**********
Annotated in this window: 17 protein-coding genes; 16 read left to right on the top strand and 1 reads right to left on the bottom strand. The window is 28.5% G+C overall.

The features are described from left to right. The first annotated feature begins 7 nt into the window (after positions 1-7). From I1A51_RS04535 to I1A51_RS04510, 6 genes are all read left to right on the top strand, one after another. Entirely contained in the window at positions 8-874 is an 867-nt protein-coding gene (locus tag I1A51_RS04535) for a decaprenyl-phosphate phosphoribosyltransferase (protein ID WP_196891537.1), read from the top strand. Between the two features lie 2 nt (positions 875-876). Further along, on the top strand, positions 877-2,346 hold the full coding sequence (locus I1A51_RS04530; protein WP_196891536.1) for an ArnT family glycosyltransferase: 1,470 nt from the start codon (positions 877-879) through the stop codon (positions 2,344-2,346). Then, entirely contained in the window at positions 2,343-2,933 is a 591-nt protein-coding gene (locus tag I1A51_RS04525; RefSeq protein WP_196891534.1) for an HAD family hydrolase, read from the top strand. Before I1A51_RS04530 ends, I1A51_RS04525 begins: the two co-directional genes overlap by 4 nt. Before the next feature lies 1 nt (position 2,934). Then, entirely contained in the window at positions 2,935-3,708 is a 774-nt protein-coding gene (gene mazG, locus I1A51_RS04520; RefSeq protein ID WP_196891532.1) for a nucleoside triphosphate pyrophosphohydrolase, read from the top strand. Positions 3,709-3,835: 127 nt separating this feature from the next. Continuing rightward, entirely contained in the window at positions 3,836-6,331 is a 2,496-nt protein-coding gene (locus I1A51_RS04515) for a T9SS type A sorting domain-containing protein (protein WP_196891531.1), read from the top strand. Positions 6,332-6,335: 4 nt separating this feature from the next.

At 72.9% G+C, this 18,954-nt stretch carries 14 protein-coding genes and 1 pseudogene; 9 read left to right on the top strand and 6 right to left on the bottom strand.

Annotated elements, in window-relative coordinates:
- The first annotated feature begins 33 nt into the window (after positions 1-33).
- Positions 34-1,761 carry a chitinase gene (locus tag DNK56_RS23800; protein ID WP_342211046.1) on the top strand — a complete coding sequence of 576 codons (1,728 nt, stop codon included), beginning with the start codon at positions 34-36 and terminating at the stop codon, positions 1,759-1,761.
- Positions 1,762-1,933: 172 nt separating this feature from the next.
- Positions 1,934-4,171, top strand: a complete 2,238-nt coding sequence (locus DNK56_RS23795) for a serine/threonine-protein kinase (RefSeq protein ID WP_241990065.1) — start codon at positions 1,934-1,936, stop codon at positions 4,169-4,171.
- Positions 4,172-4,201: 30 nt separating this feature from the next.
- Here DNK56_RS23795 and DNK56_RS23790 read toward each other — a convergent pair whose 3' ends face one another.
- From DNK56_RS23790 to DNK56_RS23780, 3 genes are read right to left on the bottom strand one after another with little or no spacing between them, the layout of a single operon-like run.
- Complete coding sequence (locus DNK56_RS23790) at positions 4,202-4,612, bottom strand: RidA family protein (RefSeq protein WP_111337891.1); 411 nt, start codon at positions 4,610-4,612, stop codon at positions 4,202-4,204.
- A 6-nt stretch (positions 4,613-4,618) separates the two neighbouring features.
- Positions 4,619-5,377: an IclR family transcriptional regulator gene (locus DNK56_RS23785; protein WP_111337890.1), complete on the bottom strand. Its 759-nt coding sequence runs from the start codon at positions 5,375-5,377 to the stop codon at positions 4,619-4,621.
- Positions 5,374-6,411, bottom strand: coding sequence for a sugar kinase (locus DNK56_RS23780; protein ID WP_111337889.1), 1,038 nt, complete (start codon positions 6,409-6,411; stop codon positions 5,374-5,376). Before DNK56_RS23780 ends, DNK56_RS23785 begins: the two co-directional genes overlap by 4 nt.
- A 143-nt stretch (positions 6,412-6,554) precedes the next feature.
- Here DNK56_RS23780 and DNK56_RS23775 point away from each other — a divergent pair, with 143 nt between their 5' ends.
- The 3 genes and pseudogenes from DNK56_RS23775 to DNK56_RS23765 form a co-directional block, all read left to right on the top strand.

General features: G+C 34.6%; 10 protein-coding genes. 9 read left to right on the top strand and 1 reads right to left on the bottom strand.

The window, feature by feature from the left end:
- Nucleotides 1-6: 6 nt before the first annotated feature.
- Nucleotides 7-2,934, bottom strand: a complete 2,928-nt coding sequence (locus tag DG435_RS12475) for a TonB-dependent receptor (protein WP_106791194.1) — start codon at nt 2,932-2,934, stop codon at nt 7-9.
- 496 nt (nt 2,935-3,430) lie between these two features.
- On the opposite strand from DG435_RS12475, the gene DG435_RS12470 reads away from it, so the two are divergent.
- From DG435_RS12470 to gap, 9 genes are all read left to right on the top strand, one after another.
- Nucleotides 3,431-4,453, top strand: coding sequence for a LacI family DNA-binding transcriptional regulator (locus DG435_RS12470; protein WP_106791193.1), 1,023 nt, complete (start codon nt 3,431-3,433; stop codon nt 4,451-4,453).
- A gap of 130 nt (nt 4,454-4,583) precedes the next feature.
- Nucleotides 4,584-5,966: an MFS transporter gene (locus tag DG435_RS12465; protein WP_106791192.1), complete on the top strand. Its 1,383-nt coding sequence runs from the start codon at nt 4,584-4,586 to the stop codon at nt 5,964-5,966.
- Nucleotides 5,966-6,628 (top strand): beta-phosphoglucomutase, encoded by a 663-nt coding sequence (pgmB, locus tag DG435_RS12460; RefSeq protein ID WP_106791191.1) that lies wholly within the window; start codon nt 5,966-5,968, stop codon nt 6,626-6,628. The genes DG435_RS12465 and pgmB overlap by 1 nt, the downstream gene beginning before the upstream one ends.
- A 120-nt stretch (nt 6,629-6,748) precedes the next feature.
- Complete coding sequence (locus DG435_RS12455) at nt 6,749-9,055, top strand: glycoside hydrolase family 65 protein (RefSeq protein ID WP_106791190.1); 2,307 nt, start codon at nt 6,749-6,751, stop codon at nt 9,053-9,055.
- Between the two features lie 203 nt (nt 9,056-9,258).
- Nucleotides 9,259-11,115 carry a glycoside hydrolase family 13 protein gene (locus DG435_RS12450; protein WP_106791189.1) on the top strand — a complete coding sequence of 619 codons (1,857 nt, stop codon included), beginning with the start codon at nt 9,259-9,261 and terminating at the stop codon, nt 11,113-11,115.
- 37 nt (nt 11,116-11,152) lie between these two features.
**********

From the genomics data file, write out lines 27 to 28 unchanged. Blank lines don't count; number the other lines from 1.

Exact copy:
- A gap of 130 nt (nt 4,454-4,583) precedes the next feature.
- Nucleotides 4,584-5,966: an MFS transporter gene (locus tag DG435_RS12465; protein WP_106791192.1), complete on the top strand. Its 1,383-nt coding sequence runs from the start codon at nt 4,584-4,586 to the stop codon at nt 5,964-5,966.